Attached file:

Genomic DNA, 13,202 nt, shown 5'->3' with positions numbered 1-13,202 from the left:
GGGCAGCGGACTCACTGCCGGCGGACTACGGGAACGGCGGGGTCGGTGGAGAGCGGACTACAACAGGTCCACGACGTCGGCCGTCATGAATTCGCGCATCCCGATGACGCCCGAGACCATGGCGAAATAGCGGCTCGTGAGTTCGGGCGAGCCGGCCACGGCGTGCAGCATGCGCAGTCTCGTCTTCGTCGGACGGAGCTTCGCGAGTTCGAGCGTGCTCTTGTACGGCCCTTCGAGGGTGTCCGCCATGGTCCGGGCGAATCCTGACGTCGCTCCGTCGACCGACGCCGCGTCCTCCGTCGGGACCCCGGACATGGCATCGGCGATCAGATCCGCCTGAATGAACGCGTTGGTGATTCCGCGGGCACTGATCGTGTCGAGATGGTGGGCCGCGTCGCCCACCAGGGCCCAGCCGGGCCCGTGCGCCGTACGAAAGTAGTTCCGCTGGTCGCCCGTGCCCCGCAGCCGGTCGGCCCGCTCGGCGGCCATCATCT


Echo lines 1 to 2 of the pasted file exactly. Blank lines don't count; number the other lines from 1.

Genomic DNA, 13,202 nt, shown 5'->3' with positions numbered 1-13,202 from the left:
GGGCAGCGGACTCACTGCCGGCGGACTACGGGAACGGCGGGGTCGGTGGAGAGCGGACTACAACAGGTCCACGACGTCGGCCGTCATGAATTCGCGCATCCCGATGACGCCCGAGACCATGGCGAAATAGCGGCTCGTGAGTTCGGGCGAGCCGGCCACGGCGTGCAGCATGCGCAGTCTCGTCTTCGTCGGACGGAGCTTCGCGAGTTCGAGCGTGCTCTTGTACGGCCCTTCGAGGGTGTCCGCCATGGTCCGGGCGAATCCTGACGTCGCTCCGTCGACCGACGCCGCGTCCTCCGTCGGGACCCCGGACATGGCATCGGCGATCAGATCCGCCTGAATGAACGCGTTGGTGATTCCGCGGGCACTGATCGTGTCGAGATGGTGGGCCGCGTCGCCCACCAGGGCCCAGCCGGGCCCGTGCGCCGTACGAAAGTAGTTCCGCTGGTCGCCCGTGCCCCGCAGCCGGTCGGCCCGCTCGGCGGCCATCATCT